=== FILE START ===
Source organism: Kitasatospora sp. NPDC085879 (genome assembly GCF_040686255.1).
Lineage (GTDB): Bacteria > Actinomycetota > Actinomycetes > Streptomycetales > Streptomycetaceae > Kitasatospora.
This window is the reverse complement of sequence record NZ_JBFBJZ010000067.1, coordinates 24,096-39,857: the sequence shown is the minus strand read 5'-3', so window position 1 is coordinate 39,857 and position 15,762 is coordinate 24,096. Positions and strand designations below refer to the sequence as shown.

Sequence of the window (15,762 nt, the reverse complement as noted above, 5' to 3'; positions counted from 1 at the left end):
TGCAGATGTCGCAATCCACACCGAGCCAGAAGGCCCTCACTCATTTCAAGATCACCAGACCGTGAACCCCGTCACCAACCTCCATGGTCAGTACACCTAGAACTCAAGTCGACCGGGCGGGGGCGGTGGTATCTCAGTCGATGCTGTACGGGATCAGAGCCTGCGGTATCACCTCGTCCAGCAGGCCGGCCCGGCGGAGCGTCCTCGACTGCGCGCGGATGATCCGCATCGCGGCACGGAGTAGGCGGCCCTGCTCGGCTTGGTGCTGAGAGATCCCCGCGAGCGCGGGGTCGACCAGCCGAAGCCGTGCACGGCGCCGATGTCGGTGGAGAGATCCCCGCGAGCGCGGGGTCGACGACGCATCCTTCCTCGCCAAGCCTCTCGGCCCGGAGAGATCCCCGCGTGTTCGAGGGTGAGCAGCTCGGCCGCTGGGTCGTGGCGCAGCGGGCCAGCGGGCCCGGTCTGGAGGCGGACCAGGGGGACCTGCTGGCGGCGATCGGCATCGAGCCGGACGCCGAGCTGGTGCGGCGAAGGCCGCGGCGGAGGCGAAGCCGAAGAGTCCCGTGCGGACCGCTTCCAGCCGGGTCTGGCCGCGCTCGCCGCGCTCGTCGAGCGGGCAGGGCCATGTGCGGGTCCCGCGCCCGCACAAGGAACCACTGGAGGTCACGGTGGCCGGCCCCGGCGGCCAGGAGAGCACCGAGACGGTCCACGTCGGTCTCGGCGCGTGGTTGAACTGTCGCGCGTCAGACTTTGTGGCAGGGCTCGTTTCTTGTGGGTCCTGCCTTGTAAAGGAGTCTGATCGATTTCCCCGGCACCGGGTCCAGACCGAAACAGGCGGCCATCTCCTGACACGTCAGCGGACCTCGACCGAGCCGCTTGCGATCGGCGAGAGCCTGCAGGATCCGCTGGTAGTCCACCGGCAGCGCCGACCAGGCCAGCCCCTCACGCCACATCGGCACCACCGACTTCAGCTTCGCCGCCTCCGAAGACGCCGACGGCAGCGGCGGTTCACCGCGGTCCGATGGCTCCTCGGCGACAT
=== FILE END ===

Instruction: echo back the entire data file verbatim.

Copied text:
Source organism: Kitasatospora sp. NPDC085879 (genome assembly GCF_040686255.1).
Lineage (GTDB): Bacteria > Actinomycetota > Actinomycetes > Streptomycetales > Streptomycetaceae > Kitasatospora.
This window is the reverse complement of sequence record NZ_JBFBJZ010000067.1, coordinates 24,096-39,857: the sequence shown is the minus strand read 5'-3', so window position 1 is coordinate 39,857 and position 15,762 is coordinate 24,096. Positions and strand designations below refer to the sequence as shown.

Sequence of the window (15,762 nt, the reverse complement as noted above, 5' to 3'; positions counted from 1 at the left end):
TGCAGATGTCGCAATCCACACCGAGCCAGAAGGCCCTCACTCATTTCAAGATCACCAGACCGTGAACCCCGTCACCAACCTCCATGGTCAGTACACCTAGAACTCAAGTCGACCGGGCGGGGGCGGTGGTATCTCAGTCGATGCTGTACGGGATCAGAGCCTGCGGTATCACCTCGTCCAGCAGGCCGGCCCGGCGGAGCGTCCTCGACTGCGCGCGGATGATCCGCATCGCGGCACGGAGTAGGCGGCCCTGCTCGGCTTGGTGCTGAGAGATCCCCGCGAGCGCGGGGTCGACCAGCCGAAGCCGTGCACGGCGCCGATGTCGGTGGAGAGATCCCCGCGAGCGCGGGGTCGACGACGCATCCTTCCTCGCCAAGCCTCTCGGCCCGGAGAGATCCCCGCGTGTTCGAGGGTGAGCAGCTCGGCCGCTGGGTCGTGGCGCAGCGGGCCAGCGGGCCCGGTCTGGAGGCGGACCAGGGGGACCTGCTGGCGGCGATCGGCATCGAGCCGGACGCCGAGCTGGTGCGGCGAAGGCCGCGGCGGAGGCGAAGCCGAAGAGTCCCGTGCGGACCGCTTCCAGCCGGGTCTGGCCGCGCTCGCCGCGCTCGTCGAGCGGGCAGGGCCATGTGCGGGTCCCGCGCCCGCACAAGGAACCACTGGAGGTCACGGTGGCCGGCCCCGGCGGCCAGGAGAGCACCGAGACGGTCCACGTCGGTCTCGGCGCGTGGTTGAACTGTCGCGCGTCAGACTTTGTGGCAGGGCTCGTTTCTTGTGGGTCCTGCCTTGTAAAGGAGTCTGATCGATTTCCCCGGCACCGGGTCCAGACCGAAACAGGCGGCCATCTCCTGACACGTCAGCGGACCTCGACCGAGCCGCTTGCGATCGGCGAGAGCCTGCAGGATCCGCTGGTAGTCCACCGGCAGCGCCGACCAGGCCAGCCCCTCACGCCACATCGGCACCACCGACTTCAGCTTCGCCGCCTCCGAAGACGCCGACGGCAGCGGCGGTTCACCGCGGTCCGATGGCTCCTCGGCGACAT